The 19th Century circus performer and entrepreneur Richard Risley Carlisle is best known today for lending his name to the acrobatic feats of foot-juggling that he developed with his two young sons, commonly called a ‘Risley Act‘. In Western cultures, it has been all but forgotten that he was also instrumental in touring the first official troupe of performers from Japan to America and Europe, introducing Japanese circus techniques to a curious West.
Frederik L. Schodt‘s in depth study reveals the remarkable career path Risley followed over his 60 years, and also offers a fascinating insight into the cultural landscapes he travelled through on his path across the globe, into a Japan that had militantly secluded itself from foreign contact for 250 years, and out again with common performers who were granted, on Risley’s behalf, the first official passports the country had ever issued.
The research that has gone into this work is superb, and an extensive investigation into global newspaper archives – from Indonesia to Arizona – is evidenced in the copied images of advertisements and playbills that decorate the book’s pages, as well as the correspondence and critical review that makes up much of the primary source material.
The density of historical fact is tempered by the author’s wonderful story-telling ability, as he takes us from the dramatic arrival of the Imperial Troupe into America, back to Risley’s origins developing his acrobatics and earning celebrity status, through the impresario’s travels to the Southern Hemisphere and into Japan. The story continues as Risley travels with his troupe of Japanese artists, through America, to the Parisian World Fair and beyond, finally ending in personal scandal and tragedy.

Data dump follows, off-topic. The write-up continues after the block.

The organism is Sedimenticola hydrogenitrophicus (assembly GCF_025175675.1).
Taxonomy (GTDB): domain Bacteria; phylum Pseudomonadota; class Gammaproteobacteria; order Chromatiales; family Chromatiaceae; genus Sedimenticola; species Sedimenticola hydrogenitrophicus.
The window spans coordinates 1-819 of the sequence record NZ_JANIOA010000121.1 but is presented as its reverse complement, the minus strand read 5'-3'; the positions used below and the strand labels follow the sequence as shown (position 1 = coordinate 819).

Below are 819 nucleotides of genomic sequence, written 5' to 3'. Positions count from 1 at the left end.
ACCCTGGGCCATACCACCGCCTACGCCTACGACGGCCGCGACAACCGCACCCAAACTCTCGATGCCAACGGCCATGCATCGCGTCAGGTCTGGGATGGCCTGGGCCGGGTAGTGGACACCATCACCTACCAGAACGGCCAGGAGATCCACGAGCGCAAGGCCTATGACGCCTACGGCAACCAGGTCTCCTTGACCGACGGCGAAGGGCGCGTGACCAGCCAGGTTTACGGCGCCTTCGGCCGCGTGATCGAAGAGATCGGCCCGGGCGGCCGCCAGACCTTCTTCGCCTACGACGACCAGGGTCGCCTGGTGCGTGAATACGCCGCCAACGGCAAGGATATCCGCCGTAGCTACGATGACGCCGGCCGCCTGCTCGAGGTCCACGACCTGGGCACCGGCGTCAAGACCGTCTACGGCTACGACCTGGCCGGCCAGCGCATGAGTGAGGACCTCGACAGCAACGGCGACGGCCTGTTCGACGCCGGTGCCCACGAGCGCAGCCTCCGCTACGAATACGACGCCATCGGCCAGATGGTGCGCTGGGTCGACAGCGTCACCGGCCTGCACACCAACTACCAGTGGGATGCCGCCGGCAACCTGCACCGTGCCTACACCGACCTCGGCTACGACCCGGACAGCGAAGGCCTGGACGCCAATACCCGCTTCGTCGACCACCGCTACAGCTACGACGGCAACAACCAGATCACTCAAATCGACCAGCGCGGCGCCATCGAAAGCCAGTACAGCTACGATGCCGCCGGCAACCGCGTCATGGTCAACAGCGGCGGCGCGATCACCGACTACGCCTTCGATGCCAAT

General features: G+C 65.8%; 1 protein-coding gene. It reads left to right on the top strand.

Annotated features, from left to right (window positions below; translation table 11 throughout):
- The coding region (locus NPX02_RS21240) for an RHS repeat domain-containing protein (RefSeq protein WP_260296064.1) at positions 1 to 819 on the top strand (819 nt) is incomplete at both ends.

The volume is stylishly presented, and offers a wealth of visual stimulus to lift the pages; black and white photographs and copies of newspaper cuttings appear throughout, and a stunning 16-page colour section reveals both native and western interpretations of Japanese circus imagery.
The human interest angle is maintained through first-hand reports of what it was like to encounter Japanese culture for the first time, and the translated diaries of Takano Hirohachi provide a perspective from the alien performing troupe. The good and the bad are presented equally, from the rapturous applause to the poorer reviews, from fights and lawsuits to meetings with royalty.
Schodt has written on a number of Japanese cultural subjects in the past and, for this work, has received the Circus Historical Society’s first Stuart Thayer Prize. Whilst at initial glance a narrow and specific subject, this book actually encompasses the broader cultural environment of the period, and references many other of Risley’s contemporary performers and promoters; with an extensive bibliography and index, this unique addition to the canon will be a treat for circus history buffs everywhere.